When it comes to media coverage of military families, I've grown cynical. The victimization of military families does not sit well with me and all too often, that's how we're portrayed. As victims. So when I found out that military families would be featured on Oprah today, I was prepared to sit through yet another show focused like a laser beam on the hardships of military life with not so much as a fleeting nod to the joy and pride that comes from serving one's country, or serving on the homefront. Thankfully, I would be surprised.
The first half of the show was devoted to the stories of the family of a wounded warrior and a Gold Star Mother. Jenny Briest, the wife of Corey Briest, was particularly impressive. Despite the life-altering injury to her husband, she came across as a tower of strength and a force to be reckoned with. Each of the families showcased made me proud to be a military spouse. These stories deserve to be told and the public should be familiar with the horrors of war, but there are two sides to every story and the public should also be exposed to the quiet strength and pride of those who serve on the front lines, and on the homefront.
My long-standing desire when it comes to the coverage of military families is that those attempting to portray our lives do so wholly, and completely. The Easy Button is just that - Easy. And insulting. It's no wonder that pity is the first emotion that springs to mind when many civilians think of military families. They're constantly exposed to the risks, and not the rewards, of military service.
Oprah emphasized that the purpose of the show was to raise the consciousness of the American public as to the sacrafice of military families. First Lady Michelle Obama joined Oprah in the second half of the show. When Oprah asked Mrs. Obama what impressed her most about military families, she replied, "their strength, pride, courage," and their "willingness to sacrifice without complaint."
Oprah admitted that she didn't know one person who was currently serving on the front lines. This is not a surprise. Most people don't. And that's okay. I've long wrestled with the conversation many of us have had about the disconnect between civilians and the military community. I've even, at times, thought that it's not necessarily a bad thing. I don't believe that civilians need to have a better understanding of our lives in order to appreciate our contributions because I simply think this an impossible goal. In fact, I've never believed that we, collectively speaking, seek appreciation. That aside, you can't appreciate this life until you've lived it, no matter how hard you may try. Furthermore, the military families I know don't expect anything from the general public in return for their service. There's no sense of entitlement. Military families serve. That's what they do.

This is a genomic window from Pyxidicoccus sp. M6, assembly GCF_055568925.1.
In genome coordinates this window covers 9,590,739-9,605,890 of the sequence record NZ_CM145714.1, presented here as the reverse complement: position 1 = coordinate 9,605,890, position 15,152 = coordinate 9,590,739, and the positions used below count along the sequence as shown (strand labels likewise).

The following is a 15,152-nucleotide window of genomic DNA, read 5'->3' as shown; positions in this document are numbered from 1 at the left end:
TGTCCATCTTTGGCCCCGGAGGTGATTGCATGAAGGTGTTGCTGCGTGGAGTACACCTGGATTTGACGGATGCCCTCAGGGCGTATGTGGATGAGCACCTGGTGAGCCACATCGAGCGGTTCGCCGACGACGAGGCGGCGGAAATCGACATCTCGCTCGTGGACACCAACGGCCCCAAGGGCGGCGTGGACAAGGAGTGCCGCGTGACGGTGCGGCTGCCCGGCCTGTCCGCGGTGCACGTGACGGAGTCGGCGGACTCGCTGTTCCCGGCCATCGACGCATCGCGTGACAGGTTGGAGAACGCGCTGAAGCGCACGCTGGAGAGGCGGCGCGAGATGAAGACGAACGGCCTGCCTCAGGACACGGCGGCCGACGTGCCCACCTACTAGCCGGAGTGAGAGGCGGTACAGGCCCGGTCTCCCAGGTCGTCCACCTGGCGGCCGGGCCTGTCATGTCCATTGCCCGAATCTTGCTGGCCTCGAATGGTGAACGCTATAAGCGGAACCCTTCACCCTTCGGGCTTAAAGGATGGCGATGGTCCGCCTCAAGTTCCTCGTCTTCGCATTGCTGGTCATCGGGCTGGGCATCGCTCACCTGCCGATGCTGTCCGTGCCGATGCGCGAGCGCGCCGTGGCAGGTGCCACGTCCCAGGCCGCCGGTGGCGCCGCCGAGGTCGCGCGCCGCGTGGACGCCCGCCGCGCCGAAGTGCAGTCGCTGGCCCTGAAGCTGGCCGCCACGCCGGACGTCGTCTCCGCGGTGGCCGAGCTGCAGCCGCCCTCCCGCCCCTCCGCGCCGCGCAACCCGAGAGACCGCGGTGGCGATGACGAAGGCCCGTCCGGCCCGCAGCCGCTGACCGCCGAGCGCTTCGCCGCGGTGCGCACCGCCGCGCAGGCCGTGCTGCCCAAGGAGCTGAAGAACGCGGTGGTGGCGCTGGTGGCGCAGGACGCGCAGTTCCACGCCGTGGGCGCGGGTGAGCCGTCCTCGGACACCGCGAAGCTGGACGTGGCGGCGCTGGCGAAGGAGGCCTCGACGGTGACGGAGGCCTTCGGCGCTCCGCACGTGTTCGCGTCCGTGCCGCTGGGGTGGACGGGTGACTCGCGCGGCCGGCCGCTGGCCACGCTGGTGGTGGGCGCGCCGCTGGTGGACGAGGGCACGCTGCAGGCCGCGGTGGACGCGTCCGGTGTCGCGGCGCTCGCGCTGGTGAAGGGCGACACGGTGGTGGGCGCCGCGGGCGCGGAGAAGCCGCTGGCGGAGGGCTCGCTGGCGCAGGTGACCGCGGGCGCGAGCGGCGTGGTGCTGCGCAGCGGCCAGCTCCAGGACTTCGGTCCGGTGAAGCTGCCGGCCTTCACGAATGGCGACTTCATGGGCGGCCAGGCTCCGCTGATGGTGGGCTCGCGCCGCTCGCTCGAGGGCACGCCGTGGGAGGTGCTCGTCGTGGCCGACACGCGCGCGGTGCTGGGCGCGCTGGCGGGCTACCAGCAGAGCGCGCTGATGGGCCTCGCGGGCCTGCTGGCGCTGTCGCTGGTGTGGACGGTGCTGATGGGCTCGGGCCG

Oprah talked to Mrs. Obama and Tom Brokaw about how people could help military families. They want to help, they just don't know how. Personally, I think private charities and non-profits do a fantastic job in this regard, and again, most military families do not expect or demand help, but I liked the simplicity in Tom's answer. He made the point that a simple knock on the door to ask if the spouse of a deployed service member needs help is a great step forward. Or shoveling a driveway. I've said it before and I'll say it again, the nicest things neighbors and friends have ever done for me are the seemingly small things, like shoveling my driveway and sidewalk or inviting me over to dinner or offering to take my dog when my husband was deployed and I had to go out of town on business. Small things that we do as human beings for one another, whether or not you're a military family, matter.
I'm hard to please when it comes to media coverage of military life, but today I didn't feel as if I had wasted another hour watching someone paint an utterly unrecognizable picture of my life for all the world to see. I wish this type of programming would become a trend, but as I said at the top, I'm cynical. Should we begin to see a sea change, it's very late in the game. By my count, several years late. But I suppose better late than never.
Our sister site, CinCHouse has a review of the Oprah show.
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